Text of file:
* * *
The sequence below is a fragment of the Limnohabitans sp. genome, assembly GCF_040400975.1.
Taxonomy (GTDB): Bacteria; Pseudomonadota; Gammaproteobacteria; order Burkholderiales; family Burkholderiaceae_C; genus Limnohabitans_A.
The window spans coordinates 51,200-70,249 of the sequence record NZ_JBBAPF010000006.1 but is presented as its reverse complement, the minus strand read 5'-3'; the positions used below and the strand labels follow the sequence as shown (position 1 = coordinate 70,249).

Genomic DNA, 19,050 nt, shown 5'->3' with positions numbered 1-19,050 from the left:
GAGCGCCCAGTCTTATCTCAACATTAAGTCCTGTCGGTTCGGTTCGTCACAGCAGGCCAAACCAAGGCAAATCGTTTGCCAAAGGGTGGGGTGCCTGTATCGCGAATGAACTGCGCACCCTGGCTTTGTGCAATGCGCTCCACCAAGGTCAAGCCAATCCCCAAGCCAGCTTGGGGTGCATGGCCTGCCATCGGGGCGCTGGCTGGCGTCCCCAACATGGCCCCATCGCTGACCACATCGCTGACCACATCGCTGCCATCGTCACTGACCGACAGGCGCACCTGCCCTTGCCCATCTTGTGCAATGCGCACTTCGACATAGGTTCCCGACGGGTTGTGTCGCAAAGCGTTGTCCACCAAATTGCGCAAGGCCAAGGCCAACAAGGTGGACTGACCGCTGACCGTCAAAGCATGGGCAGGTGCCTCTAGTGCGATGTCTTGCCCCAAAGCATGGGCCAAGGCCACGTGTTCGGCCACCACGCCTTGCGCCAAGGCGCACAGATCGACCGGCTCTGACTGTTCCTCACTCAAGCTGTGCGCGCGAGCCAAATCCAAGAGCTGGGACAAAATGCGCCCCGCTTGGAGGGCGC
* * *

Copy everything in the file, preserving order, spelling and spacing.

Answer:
The sequence below is a fragment of the Limnohabitans sp. genome, assembly GCF_040400975.1.
Taxonomy (GTDB): Bacteria; Pseudomonadota; Gammaproteobacteria; order Burkholderiales; family Burkholderiaceae_C; genus Limnohabitans_A.
The window spans coordinates 51,200-70,249 of the sequence record NZ_JBBAPF010000006.1 but is presented as its reverse complement, the minus strand read 5'-3'; the positions used below and the strand labels follow the sequence as shown (position 1 = coordinate 70,249).

Genomic DNA, 19,050 nt, shown 5'->3' with positions numbered 1-19,050 from the left:
GAGCGCCCAGTCTTATCTCAACATTAAGTCCTGTCGGTTCGGTTCGTCACAGCAGGCCAAACCAAGGCAAATCGTTTGCCAAAGGGTGGGGTGCCTGTATCGCGAATGAACTGCGCACCCTGGCTTTGTGCAATGCGCTCCACCAAGGTCAAGCCAATCCCCAAGCCAGCTTGGGGTGCATGGCCTGCCATCGGGGCGCTGGCTGGCGTCCCCAACATGGCCCCATCGCTGACCACATCGCTGACCACATCGCTGCCATCGTCACTGACCGACAGGCGCACCTGCCCTTGCCCATCTTGTGCAATGCGCACTTCGACATAGGTTCCCGACGGGTTGTGTCGCAAAGCGTTGTCCACCAAATTGCGCAAGGCCAAGGCCAACAAGGTGGACTGACCGCTGACCGTCAAAGCATGGGCAGGTGCCTCTAGTGCGATGTCTTGCCCCAAAGCATGGGCCAAGGCCACGTGTTCGGCCACCACGCCTTGCGCCAAGGCGCACAGATCGACCGGCTCTGACTGTTCCTCACTCAAGCTGTGCGCGCGAGCCAAATCCAAGAGCTGGGACAAAATGCGCCCCGCTTGGAGGGCGC